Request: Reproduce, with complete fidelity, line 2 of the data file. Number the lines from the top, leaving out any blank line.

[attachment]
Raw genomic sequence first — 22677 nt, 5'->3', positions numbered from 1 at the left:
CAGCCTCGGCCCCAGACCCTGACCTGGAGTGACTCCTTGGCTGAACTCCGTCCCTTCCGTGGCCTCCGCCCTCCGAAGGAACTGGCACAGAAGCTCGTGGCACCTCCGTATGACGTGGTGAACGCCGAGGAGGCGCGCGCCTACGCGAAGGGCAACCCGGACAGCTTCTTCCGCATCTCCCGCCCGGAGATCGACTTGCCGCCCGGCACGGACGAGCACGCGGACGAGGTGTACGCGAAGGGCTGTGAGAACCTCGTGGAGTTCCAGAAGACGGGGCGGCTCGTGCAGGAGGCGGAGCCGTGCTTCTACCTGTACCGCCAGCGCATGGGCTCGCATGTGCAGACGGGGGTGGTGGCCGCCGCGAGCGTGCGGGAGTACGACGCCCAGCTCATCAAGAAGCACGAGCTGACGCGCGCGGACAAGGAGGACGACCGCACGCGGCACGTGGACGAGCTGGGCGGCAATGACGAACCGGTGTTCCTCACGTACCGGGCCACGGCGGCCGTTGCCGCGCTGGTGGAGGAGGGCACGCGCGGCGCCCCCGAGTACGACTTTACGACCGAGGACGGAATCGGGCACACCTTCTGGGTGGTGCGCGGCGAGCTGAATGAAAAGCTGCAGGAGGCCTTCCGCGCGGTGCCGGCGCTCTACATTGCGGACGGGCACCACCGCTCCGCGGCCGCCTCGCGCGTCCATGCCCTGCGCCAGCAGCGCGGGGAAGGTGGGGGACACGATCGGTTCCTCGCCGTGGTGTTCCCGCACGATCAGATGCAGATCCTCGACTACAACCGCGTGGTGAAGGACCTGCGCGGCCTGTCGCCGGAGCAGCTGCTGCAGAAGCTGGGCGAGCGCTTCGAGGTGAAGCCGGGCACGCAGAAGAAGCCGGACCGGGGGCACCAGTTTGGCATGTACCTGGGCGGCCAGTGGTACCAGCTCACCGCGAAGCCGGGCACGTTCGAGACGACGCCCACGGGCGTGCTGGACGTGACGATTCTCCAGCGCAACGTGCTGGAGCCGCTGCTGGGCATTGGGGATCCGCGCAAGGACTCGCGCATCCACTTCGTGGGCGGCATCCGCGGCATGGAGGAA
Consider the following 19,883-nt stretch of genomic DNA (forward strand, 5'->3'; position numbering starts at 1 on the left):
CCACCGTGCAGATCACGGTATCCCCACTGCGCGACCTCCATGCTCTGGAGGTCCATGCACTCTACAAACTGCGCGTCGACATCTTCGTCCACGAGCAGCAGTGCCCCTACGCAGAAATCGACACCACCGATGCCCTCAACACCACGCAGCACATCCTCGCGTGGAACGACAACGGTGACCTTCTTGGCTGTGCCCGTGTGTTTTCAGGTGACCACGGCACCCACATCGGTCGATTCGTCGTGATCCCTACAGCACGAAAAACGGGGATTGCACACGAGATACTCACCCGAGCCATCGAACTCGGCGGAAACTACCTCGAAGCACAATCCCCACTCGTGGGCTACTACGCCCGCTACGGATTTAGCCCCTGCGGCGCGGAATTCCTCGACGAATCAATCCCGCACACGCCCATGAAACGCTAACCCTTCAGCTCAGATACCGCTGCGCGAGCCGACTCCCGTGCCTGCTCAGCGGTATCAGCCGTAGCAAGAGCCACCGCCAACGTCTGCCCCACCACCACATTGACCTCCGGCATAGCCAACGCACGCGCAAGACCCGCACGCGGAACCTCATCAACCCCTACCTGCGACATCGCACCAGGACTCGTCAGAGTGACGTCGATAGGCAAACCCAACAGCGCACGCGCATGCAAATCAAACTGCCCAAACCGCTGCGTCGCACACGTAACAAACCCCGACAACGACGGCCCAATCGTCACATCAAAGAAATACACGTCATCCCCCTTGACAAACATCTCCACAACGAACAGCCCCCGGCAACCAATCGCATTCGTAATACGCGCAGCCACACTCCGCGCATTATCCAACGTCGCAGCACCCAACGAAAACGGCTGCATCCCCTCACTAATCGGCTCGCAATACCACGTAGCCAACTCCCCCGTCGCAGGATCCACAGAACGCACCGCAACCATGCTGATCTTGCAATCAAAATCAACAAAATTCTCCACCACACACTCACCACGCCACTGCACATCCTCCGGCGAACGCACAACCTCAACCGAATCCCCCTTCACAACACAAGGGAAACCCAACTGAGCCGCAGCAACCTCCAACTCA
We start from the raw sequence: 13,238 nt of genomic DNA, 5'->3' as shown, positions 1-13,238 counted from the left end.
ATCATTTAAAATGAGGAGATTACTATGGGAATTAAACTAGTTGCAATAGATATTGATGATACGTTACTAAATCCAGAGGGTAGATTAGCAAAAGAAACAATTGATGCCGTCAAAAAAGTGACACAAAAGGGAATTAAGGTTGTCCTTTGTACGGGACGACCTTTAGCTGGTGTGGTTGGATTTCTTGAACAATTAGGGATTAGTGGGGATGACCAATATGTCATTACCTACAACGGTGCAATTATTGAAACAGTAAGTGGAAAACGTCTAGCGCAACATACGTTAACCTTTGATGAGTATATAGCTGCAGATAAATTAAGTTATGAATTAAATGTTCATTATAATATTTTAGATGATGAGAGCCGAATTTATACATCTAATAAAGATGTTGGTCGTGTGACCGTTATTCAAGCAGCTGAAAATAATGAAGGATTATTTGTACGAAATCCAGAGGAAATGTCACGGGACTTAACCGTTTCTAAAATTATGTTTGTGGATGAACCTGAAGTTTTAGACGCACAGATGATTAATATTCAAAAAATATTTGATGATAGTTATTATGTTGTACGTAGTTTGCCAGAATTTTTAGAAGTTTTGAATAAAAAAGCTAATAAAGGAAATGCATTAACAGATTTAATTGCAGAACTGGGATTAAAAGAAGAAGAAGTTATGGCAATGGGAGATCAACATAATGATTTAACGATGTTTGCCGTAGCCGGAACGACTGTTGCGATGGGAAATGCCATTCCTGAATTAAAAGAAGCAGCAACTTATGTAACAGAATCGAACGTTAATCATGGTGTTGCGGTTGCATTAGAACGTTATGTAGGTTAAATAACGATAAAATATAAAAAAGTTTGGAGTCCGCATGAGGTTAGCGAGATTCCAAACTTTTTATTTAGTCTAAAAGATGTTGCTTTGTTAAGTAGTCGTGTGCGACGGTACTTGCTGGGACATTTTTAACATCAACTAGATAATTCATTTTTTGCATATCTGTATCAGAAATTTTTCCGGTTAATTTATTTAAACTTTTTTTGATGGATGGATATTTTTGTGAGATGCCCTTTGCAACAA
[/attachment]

CAGCCTCGGCCCCAGACCCTGACCTGGAGTGACTCCTTGGCTGAACTCCGTCCCTTCCGTGGCCTCCGCCCTCCGAAGGAACTGGCACAGAAGCTCGTGGCACCTCCGTATGACGTGGTGAACGCCGAGGAGGCGCGCGCCTACGCGAAGGGCAACCCGGACAGCTTCTTCCGCATCTCCCGCCCGGAGATCGACTTGCCGCCCGGCACGGACGAGCACGCGGACGAGGTGTACGCGAAGGGCTGTGAGAACCTCGTGGAGTTCCAGAAGACGGGGCGGCTCGTGCAGGAGGCGGAGCCGTGCTTCTACCTGTACCGCCAGCGCATGGGCTCGCATGTGCAGACGGGGGTGGTGGCCGCCGCGAGCGTGCGGGAGTACGACGCCCAGCTCATCAAGAAGCACGAGCTGACGCGCGCGGACAAGGAGGACGACCGCACGCGGCACGTGGACGAGCTGGGCGGCAATGACGAACCGGTGTTCCTCACGTACCGGGCCACGGCGGCCGTTGCCGCGCTGGTGGAGGAGGGCACGCGCGGCGCCCCCGAGTACGACTTTACGACCGAGGACGGAATCGGGCACACCTTCTGGGTGGTGCGCGGCGAGCTGAATGAAAAGCTGCAGGAGGCCTTCCGCGCGGTGCCGGCGCTCTACATTGCGGACGGGCACCACCGCTCCGCGGCCGCCTCGCGCGTCCATGCCCTGCGCCAGCAGCGCGGGGAAGGTGGGGGACACGATCGGTTCCTCGCCGTGGTGTTCCCGCACGATCAGATGCAGATCCTCGACTACAACCGCGTGGTGAAGGACCTGCGCGGCCTGTCGCCGGAGCAGCTGCTGCAGAAGCTGGGCGAGCGCTTCGAGGTGAAGCCGGGCACGCAGAAGAAGCCGGACCGGGGGCACCAGTTTGGCATGTACCTGGGCGGCCAGTGGTACCAGCTCACCGCGAAGCCGGGCACGTTCGAGACGACGCCCACGGGCGTGCTGGACGTGACGATTCTCCAGCGCAACGTGCTGGAGCCGCTGCTGGGCATTGGGGATCCGCGCAAGGACTCGCGCATCCACTTCGTGGGCGGCATCCGCGGCATGGAGGAA